The Drag Race: Burning up the Water
Drag racing cars has always been a staple of motorsports, from street to strip and stock cars to top fuel, there is something about that short sprint that is incredibly captivating for drivers and audiences. For boats, drag racing is equally, if not more exciting, the incredible acceleration and driver skill to keep the boat on track make it fun to watch and more fun to drive. In the 80s drag racing mono-hull and Mod VP hulls was quite popular. One great aspect of racing outboard powered boats in a sprint is it is more accessible to racers, quite a bit safer and brings a level of competitiveness that racers love. In 2016, the Ontario Power Boat Racing Association, OPBRA, recognized the growing interest in drag racing stock class boats and made the move to organize 3 classes.
With HP class parity, you see almost every kind of boat old and new. (photo: Bob Larocque)
Our neighbours to the north are blessed with incredible lakes and rivers, so naturally they are crazy about boats as well. The OPBA sanctions classes by power, the Formula class is a “turnkey” class with maximum power of 225 HP, so you can bring almost any type of boat. Lake Racer class puts a 300 HP limit, where many run 260 and 280 V6s, the Outlaw class pushes it to 400 HP. But, anyone who’s dragged raced any vehicle, HP isn’t everything, you have to hook up and hit the 800’ mark faster than the other guy. I love the idea of stock power for any type of boat racing, it makes things more affordable and fair. Additionally, this parity makes driver skill, setup and strategy the keys to winning.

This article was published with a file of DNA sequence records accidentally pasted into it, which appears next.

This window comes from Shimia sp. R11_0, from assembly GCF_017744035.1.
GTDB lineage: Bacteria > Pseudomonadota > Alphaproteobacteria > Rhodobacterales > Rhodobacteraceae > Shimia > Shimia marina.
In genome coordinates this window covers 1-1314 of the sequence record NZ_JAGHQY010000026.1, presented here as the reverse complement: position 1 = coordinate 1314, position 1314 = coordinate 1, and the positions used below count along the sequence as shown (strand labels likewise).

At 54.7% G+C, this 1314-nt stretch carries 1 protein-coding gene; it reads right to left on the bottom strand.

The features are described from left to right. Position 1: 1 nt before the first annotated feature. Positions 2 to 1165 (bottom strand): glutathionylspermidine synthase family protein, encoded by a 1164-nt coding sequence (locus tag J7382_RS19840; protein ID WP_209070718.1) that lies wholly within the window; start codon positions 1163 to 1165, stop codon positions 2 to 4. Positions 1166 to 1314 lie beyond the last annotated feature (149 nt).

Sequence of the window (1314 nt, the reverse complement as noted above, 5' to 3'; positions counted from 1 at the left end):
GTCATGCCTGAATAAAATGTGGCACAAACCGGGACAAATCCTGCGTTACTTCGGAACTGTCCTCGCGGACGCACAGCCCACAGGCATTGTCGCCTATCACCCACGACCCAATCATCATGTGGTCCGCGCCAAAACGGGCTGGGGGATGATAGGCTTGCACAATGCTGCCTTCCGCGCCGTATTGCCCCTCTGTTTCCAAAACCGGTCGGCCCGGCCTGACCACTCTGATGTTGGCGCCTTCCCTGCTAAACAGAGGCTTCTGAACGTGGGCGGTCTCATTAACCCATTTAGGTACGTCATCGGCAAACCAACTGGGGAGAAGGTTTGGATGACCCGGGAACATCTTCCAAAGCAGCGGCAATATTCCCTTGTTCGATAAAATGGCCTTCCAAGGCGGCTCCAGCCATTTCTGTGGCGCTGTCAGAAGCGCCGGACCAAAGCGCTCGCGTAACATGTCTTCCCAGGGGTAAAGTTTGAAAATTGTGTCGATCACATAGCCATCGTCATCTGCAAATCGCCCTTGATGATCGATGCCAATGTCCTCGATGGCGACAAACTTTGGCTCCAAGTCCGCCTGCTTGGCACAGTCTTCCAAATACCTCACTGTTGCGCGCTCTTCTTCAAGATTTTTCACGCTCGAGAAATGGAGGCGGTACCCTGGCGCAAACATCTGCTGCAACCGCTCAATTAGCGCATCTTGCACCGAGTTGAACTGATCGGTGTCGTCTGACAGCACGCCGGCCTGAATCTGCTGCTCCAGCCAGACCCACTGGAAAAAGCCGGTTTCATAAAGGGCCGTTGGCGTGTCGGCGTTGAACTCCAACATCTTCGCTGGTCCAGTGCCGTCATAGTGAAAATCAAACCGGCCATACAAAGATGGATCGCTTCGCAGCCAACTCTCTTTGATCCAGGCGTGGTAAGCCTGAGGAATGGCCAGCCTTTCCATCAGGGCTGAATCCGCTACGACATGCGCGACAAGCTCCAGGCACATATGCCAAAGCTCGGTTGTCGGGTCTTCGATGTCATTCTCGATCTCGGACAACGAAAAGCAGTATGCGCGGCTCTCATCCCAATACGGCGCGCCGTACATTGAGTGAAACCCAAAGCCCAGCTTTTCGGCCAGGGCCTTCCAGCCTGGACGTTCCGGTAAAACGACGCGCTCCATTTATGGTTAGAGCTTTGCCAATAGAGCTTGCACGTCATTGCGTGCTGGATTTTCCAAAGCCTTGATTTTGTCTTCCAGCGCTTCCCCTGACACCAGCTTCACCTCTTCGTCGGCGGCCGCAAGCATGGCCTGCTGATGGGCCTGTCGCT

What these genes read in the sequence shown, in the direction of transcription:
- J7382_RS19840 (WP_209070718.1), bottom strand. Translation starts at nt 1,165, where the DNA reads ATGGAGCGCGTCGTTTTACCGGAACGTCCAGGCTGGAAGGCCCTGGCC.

Part of the popularity is the fact racers can run a stock STV, Allison, Charger, Hydrostream, Checkmate or anything really, so if you have a boat, you can potentially compete. The Lake Racer class keeps things safe as well, which everyone can appreciate. Some Lake Racers might hit 70 MPH, the other classes can get up to 100 MPH, so it’s incredibly exciting for both driver and fan. Sponsors are backing it up so it’s a win win for everyone.
There are lots of organized races in the US as well, and these types of racing organizations and events can be done in small communities anywhere. It is really encouraging to see the level of interest in old school races like this and makes me believe the sport has a bright future. Thanks to Brent Valois for sending the photos and letting us know about how popular these races are in Ontario. (Photo credits to Bob Larocque and OPBRA.)